The RHS Harvest Festival Show is well worth visiting if you ever have the chance. Held in early October in the impressive Lindley Hall in Westminster, it is probably the grandest village show in the country. Crates of apples were for sale - but not just any old apples, these were a huge range of heritage varieties from the trees at RHS Wisley. Much like any other local show, there were tables of fruit and veg competing in various classes. The standard, as you might expect from RHS members, was very high. None more so that in the various grape classes, where the Dukes of Marlborough and Devonshire were the main contenders, with picture perfect bunches of black and white grapes.
This seems to reinforce the stereotype that you need heated glasshouses (and a Head Gardener) to be able to grow grapes well. Or perhaps a couple of acres in the Loire valley. Grapes have a reputation for being difficult to grow in the U.K., especially further north. But if you pick the right variety, in the right place, it’s actually a realistic proposition for almost all of us.
Vineyards have existed in this country for over a thousand years. The Doomsday Book of 1087 reports around 50 vineyards in existence, all of which were in the south. By the time Henry VIII came to the throne, there were 139 large vineyards in England and Wales in large estates and monasteries. Grape growing then entered a long period of decline, as increased trading made the vastly superior French wines more readily available, until there were no U.K. vineyards producing wine between the First and Second World Wars. Fortunately, the past 50 years have seen a huge renaissance, such that over 400 commercial vineyards now operate, making some fantastic wine.
So, how to grow a grape in your own garden or allotment? The first thing to decide is the amount of space you are willing to devote to your vine. Vines can easily cover the side of a house if left unpruned, and if you have a sunny wall or trellis that you would like to cover with a highly ornamental plant, a grape is as good an option as a clematis or climbing rose. The lush foliage can create a tropical feeling, and if grown over a pergola can give welcome shade over the summer ( especially if in a summer like the current one.) The autumn foliage changes to spectacular shades of red and purple, and there is the added bonus of useable fruit. Birds and wasps may compete for your produce, but it is an easy way to grow a grape if looks are as important as the crop.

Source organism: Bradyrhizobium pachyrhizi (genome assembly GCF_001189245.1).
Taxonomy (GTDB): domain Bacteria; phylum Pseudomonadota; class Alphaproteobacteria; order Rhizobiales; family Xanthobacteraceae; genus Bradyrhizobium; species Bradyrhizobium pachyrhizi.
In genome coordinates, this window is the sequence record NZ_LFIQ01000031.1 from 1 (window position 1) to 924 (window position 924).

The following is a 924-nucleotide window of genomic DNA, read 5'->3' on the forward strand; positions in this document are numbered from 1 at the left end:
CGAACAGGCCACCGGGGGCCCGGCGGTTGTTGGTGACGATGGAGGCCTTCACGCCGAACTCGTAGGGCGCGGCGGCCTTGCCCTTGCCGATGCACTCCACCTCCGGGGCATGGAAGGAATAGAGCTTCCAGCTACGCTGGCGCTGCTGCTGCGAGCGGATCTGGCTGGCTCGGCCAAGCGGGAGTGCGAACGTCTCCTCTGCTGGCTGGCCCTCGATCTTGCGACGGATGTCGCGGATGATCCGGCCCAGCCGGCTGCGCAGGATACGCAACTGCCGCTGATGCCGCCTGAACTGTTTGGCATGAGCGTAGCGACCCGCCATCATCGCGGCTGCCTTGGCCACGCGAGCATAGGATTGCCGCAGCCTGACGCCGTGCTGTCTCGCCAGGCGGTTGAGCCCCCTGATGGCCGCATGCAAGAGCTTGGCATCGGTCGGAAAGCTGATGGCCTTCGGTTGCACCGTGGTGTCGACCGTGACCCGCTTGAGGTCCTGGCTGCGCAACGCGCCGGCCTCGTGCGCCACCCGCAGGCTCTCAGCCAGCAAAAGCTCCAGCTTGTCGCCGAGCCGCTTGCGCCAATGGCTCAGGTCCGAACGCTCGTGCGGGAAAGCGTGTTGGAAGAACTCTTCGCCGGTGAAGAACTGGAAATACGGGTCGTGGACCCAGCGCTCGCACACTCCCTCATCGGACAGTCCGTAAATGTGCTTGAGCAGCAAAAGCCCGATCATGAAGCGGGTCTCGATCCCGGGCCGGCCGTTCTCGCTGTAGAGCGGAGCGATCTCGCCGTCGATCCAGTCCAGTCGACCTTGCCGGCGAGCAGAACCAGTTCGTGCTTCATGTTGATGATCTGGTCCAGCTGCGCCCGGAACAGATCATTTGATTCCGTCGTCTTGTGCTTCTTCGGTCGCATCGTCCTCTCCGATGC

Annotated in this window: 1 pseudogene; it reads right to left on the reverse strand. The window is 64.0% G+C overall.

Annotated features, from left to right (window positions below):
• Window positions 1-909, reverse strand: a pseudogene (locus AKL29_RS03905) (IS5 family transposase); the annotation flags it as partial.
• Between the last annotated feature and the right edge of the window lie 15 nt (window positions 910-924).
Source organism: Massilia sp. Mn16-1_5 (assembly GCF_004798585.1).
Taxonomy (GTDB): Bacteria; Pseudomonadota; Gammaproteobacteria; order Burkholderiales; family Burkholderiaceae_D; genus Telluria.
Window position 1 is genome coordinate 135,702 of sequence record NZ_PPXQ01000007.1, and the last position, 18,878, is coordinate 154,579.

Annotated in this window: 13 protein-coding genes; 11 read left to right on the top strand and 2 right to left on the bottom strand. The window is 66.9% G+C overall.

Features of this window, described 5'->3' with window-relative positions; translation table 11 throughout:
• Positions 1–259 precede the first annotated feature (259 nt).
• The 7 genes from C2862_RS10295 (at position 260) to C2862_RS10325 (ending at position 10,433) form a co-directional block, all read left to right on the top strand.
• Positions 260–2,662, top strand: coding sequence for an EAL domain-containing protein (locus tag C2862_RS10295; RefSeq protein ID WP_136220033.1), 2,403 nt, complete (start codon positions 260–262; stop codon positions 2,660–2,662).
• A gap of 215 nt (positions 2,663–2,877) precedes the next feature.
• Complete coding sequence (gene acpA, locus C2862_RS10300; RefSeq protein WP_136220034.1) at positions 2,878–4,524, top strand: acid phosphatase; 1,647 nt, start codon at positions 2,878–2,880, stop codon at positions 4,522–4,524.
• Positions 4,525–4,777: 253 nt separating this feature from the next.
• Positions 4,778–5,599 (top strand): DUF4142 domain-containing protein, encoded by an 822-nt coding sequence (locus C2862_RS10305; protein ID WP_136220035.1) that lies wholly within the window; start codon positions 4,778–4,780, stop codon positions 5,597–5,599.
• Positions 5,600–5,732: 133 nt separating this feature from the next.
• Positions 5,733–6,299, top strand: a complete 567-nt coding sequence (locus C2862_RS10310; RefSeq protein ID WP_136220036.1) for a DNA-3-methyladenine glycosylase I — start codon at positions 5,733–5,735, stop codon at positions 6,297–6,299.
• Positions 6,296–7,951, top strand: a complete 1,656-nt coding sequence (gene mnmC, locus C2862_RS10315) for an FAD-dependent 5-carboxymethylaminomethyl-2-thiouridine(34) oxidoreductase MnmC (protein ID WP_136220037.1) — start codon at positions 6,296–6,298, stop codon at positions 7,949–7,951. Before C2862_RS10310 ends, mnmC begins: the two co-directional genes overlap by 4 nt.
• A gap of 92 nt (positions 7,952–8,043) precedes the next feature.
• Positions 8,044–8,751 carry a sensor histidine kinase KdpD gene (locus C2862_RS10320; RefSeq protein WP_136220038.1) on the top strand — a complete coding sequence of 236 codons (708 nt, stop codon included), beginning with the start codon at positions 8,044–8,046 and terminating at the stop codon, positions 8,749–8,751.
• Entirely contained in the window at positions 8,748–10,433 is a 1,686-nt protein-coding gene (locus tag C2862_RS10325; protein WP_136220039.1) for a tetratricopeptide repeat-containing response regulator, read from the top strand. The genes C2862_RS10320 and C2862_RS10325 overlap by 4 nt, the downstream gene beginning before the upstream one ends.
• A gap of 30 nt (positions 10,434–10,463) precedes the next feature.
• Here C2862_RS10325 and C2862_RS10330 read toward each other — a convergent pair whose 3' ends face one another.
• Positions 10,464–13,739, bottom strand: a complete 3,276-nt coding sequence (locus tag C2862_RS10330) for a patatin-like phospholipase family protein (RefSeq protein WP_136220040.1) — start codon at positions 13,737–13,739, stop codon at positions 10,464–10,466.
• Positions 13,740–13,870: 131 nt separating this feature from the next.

If you are lucky enough to have a greenhouse with soil beds, you can plant a vine into the ground and train the growth. The soil does need to be deep, so if this isn’t the case you may be better off planting the vine outside and training the growth inside through a small hole. Glasshouse vines can be more susceptible to pest and disease however, so good hygiene is a must if you want to avoid crops being decimated by mildew and botrytis.
If space is tight, or if you are looking to grow the highest quality of fruit, then growing in a pot is probably the best way to grow vines. Grapes need a period of winter chill to crop well, but also need warmth in the spring and summer to produce the sweetest fruit. Growing in a pot allows you to move them in and out of a greenhouse or poly tunnel as required, and expands the range of varieties you can grow - you could even try a seedless variety, which are normally too difficult to grow in most of the country.